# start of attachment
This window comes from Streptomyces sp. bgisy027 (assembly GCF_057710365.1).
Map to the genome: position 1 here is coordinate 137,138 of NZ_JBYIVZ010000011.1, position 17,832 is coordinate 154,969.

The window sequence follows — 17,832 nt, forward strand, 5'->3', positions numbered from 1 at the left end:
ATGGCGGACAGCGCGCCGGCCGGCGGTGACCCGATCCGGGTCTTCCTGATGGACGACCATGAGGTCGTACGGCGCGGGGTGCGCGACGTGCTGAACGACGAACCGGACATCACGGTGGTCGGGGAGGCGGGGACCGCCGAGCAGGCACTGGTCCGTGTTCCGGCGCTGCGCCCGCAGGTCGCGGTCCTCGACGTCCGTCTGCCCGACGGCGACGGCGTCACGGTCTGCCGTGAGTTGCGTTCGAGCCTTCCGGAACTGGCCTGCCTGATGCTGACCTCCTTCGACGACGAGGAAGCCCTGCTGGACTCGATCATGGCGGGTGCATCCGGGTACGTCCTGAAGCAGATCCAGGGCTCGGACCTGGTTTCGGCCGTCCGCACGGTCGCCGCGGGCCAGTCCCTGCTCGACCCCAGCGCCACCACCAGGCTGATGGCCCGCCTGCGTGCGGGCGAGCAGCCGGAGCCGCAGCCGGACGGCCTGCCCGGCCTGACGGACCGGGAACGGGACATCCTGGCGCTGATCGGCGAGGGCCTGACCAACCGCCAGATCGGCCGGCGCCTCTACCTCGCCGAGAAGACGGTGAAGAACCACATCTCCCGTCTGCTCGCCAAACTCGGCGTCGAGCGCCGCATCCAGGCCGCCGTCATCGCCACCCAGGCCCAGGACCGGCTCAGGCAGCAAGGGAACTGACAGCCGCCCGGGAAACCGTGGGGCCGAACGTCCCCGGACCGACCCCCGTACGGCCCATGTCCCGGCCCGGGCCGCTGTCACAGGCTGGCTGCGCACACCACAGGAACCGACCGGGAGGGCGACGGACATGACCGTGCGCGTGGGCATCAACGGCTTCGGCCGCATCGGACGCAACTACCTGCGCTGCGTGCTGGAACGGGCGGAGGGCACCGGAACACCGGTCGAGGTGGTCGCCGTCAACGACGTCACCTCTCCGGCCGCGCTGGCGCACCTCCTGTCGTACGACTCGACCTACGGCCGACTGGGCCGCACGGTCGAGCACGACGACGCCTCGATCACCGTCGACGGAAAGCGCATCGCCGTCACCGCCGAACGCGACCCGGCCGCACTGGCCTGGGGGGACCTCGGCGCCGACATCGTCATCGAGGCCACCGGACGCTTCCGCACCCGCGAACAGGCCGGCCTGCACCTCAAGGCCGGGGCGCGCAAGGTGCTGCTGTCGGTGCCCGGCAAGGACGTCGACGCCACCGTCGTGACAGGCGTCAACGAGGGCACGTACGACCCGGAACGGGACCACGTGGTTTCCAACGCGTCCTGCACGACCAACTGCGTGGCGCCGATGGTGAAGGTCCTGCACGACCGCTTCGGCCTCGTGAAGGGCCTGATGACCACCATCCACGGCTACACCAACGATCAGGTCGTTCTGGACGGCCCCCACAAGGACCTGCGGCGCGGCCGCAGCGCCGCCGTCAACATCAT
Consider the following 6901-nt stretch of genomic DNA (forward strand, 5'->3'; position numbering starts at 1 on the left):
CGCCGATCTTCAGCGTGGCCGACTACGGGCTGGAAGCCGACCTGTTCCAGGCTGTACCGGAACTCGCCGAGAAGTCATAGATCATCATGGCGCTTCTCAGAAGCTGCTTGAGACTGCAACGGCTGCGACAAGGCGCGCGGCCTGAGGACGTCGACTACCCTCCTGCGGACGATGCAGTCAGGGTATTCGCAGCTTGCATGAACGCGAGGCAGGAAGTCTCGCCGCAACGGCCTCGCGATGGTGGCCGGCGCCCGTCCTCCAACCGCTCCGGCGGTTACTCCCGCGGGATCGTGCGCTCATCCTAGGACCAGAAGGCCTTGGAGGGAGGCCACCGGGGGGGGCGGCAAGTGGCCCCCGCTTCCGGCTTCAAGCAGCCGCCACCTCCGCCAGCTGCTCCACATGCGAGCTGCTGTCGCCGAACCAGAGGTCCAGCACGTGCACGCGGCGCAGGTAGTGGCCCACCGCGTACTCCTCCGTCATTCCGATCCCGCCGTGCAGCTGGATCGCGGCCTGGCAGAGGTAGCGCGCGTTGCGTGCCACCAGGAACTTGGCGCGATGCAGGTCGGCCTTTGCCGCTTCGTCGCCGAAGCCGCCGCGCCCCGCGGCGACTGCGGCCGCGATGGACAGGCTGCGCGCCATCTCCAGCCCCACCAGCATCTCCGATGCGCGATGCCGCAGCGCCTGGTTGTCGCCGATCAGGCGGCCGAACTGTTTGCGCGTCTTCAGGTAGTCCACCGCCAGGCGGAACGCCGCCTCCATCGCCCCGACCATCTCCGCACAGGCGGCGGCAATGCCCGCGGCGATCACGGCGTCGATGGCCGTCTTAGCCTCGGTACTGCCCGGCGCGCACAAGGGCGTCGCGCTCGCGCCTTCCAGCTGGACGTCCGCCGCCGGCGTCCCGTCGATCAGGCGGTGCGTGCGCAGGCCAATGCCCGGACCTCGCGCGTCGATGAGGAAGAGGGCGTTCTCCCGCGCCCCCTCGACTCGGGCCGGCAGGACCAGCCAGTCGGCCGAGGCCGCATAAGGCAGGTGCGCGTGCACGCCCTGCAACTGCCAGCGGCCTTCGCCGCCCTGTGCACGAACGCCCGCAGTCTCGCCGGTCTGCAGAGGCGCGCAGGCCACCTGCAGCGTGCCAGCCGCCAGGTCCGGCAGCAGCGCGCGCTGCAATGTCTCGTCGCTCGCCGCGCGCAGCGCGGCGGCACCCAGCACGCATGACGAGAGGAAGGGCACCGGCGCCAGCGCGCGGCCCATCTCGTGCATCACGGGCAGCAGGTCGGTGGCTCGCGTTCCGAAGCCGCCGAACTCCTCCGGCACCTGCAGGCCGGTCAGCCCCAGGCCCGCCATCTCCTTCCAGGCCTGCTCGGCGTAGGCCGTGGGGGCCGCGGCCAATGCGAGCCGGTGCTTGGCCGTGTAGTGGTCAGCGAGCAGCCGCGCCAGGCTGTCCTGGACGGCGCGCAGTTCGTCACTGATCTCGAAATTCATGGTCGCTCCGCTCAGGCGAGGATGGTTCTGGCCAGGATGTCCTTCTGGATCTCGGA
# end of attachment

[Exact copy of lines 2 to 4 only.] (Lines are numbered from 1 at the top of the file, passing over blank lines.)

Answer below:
Map to the genome: position 1 here is coordinate 137,138 of NZ_JBYIVZ010000011.1, position 17,832 is coordinate 154,969.

The window sequence follows — 17,832 nt, forward strand, 5'->3', positions numbered from 1 at the left end:
ATGGCGGACAGCGCGCCGGCCGGCGGTGACCCGATCCGGGTCTTCCTGATGGACGACCATGAGGTCGTACGGCGCGGGGTGCGCGACGTGCTGAACGACGAACCGGACATCACGGTGGTCGGGGAGGCGGGGACCGCCGAGCAGGCACTGGTCCGTGTTCCGGCGCTGCGCCCGCAGGTCGCGGTCCTCGACGTCCGTCTGCCCGACGGCGACGGCGTCACGGTCTGCCGTGAGTTGCGTTCGAGCCTTCCGGAACTGGCCTGCCTGATGCTGACCTCCTTCGACGACGAGGAAGCCCTGCTGGACTCGATCATGGCGGGTGCATCCGGGTACGTCCTGAAGCAGATCCAGGGCTCGGACCTGGTTTCGGCCGTCCGCACGGTCGCCGCGGGCCAGTCCCTGCTCGACCCCAGCGCCACCACCAGGCTGATGGCCCGCCTGCGTGCGGGCGAGCAGCCGGAGCCGCAGCCGGACGGCCTGCCCGGCCTGACGGACCGGGAACGGGACATCCTGGCGCTGATCGGCGAGGGCCTGACCAACCGCCAGATCGGCCGGCGCCTCTACCTCGCCGAGAAGACGGTGAAGAACCACATCTCCCGTCTGCTCGCCAAACTCGGCGTCGAGCGCCGCATCCAGGCCGCCGTCATCGCCACCCAGGCCCAGGACCGGCTCAGGCAGCAAGGGAACTGACAGCCGCCCGGGAAACCGTGGGGCCGAACGTCCCCGGACCGACCCCCGTACGGCCCATGTCCCGGCCCGGGCCGCTGTCACAGGCTGGCTGCGCACACCACAGGAACCGACCGGGAGGGCGACGGACATGACCGTGCGCGTGGGCATCAACGGCTTCGGCCGCATCGGACGCAACTACCTGCGCTGCGTGCTGGAACGGGCGGAGGGCACCGGAACACCGGTCGAGGTGGTCGCCGTCAACGACGTCACCTCTCCGGCCGCGCTGGCGCACCTCCTGTCGTACGACTCGACCTACGGCCGACTGGGCCGCACGGTCGAGCACGACGACGCCTCGATCACCGTCGACGGAAAGCGCATCGCCGTCACCGCCGAACGCGACCCGGCCGCACTGGCCTGGGGGGACCTCGGCGCCGACATCGTCATCGAGGCCACCGGACGCTTCCGCACCCGCGAACAGGCCGGCCTGCACCTCAAGGCCGGGGCGCGCAAGGTGCTGCTGTCGGTGCCCGGCAAGGACGTCGACGCCACCGTCGTGACAGGCGTCAACGAGGGCACGTACGACCCGGAACGGGACCACGTGGTTTCCAACGCGTCCTGCACGACCAACTGCGTGGCGCCGATGGTGAAGGTCCTGCACGACCGCTTCGGCCTCGTGAAGGGCCTGATGACCACCATCCACGGCTACACCAACGATCAGGTCGTTCTGGACGGCCCCCACAAGGACCTGCGGCGCGGCCGCAGCGCCGCCGTCAACATCAT